A Teacher’s Guide to the Concrete Operational Stage
A phase in which kids develop logical reasoning skills and the capacity to comprehend conversations and can use these skills effectively in contexts and situations familiar to them.
The concrete operational stage is the third stage in the theory of cognitive development. This stage spans the time of middle childhood—it starts around age 7 and continues until age 11—and involves the development of logical thought. Thinking is concrete, and kids become much more logical in their cognition during this stage of development.
This is an essential stage, but it also serves as an essential transition between earlier stages of development and the upcoming stage where kids should learn how to think more abstractly.
Kids at this age are more logical about concrete things, but they still struggle with abstract ideas and thinking.
Jean Piaget theorized that kids in the concrete operational stage were good at using inductive logic. Inductive logic involves going from a certain experience to a broad principle.
Inductive logic would be noticing that when you are around a cat, you have itchy eyes and a scratchy throat. You may then reason from that experience that you are allergic to these animals.
Kids at this age have issues using deductive logic, which involves using a broad principle to decide the outcome of an event. For instance, a kid may learn that A=B, and B=C, but may still struggle to comprehend that A=C.
The most essential development in this stage is a comprehension of reversibility or the understanding that actions can be reversed.
A reversibility example is that a kid may be able to recognize that his or her dog is a Golden Retriever, that a Golden Retriever is a dog, and that a dog is an animal.
More Key Characteristics
One vital development at this stage is the understanding that when an object changes in appearance or shape it is essentially the same, a concept known as conservation. Children at this stage understand that if you separate a candy bar up into smaller pieces it is still the identical amount as when the candy bar was whole.
Imagine that you possess two candy bars of the same size. Break one candy bar up into two identically sized pieces and the other candy bar up into four smaller but proportionately sized sections. Kids who are in the concrete operational stage should comprehend that each candy bar is still the same amount, whereas a younger kid should believe that the candy bar that has more pieces is bigger than the one with two pieces.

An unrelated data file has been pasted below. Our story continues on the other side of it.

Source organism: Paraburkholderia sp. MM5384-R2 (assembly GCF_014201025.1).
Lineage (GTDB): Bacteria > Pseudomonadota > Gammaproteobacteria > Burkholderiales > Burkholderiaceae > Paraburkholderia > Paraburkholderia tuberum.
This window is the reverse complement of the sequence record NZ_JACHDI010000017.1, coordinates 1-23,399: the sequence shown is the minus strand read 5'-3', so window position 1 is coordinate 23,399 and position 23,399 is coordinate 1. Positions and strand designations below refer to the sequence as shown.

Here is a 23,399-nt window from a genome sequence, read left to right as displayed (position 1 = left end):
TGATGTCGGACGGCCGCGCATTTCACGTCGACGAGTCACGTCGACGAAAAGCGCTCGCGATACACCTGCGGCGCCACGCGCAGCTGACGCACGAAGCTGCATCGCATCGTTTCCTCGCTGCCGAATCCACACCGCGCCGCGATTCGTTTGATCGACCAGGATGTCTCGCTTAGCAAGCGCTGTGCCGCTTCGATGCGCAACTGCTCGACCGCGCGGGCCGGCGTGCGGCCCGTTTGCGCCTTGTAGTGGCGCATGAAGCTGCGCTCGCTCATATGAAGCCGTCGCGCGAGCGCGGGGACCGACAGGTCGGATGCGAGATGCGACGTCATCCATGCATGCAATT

Piaget’s concrete operational stage is also evidenced by decreases in egocentrism. Kids in the preceding stage of development (the preoperational stage) struggle to take into account the viewpoint of others, but kids in the concrete stage can imagine things the way that others see them.
During Piaget’s Three-Mountain Task, for instance, kids in the concrete operational stage can illustrate how a mountain scene would be perceived by an observer seated across from them.
Kids are not only able to begin thinking about how other people see and experience the world, but they also even begin to use this kind of information when making decisions.
One of the many key features of the concrete-operational stage is the capacity to concentrate on multiple parts of a problem. Kids in the preoperational stage of development concentrate on one facet of a problem, but kids in the concrete operational stage can engage in what is known as “decentration.” Kids in this stage can concentrate on many facets of a situation concurrently, which plays a vital role in the comprehension of conservation.
Piaget’s stage of cognitive development also serves as an essential transition between the preoperational and formal operational stages. The concept of reversibility is an essential step toward additional cognition, although at this stage it only applies to concrete situations.
Kids at the intial stages of development are egocentric, and those in the concrete operational stage become more socio-centric. They are able to comprehend that other people have their own thoughts. Children at this point are aware that other people have distinctive perspectives, but they may not yet be able to guess how or what that other person is experiencing.
This growing capacity to mentally manipulate info andunderstand the thoughts of others plays a vital role in the formal operational stage of development when logic and abstract thought become vital.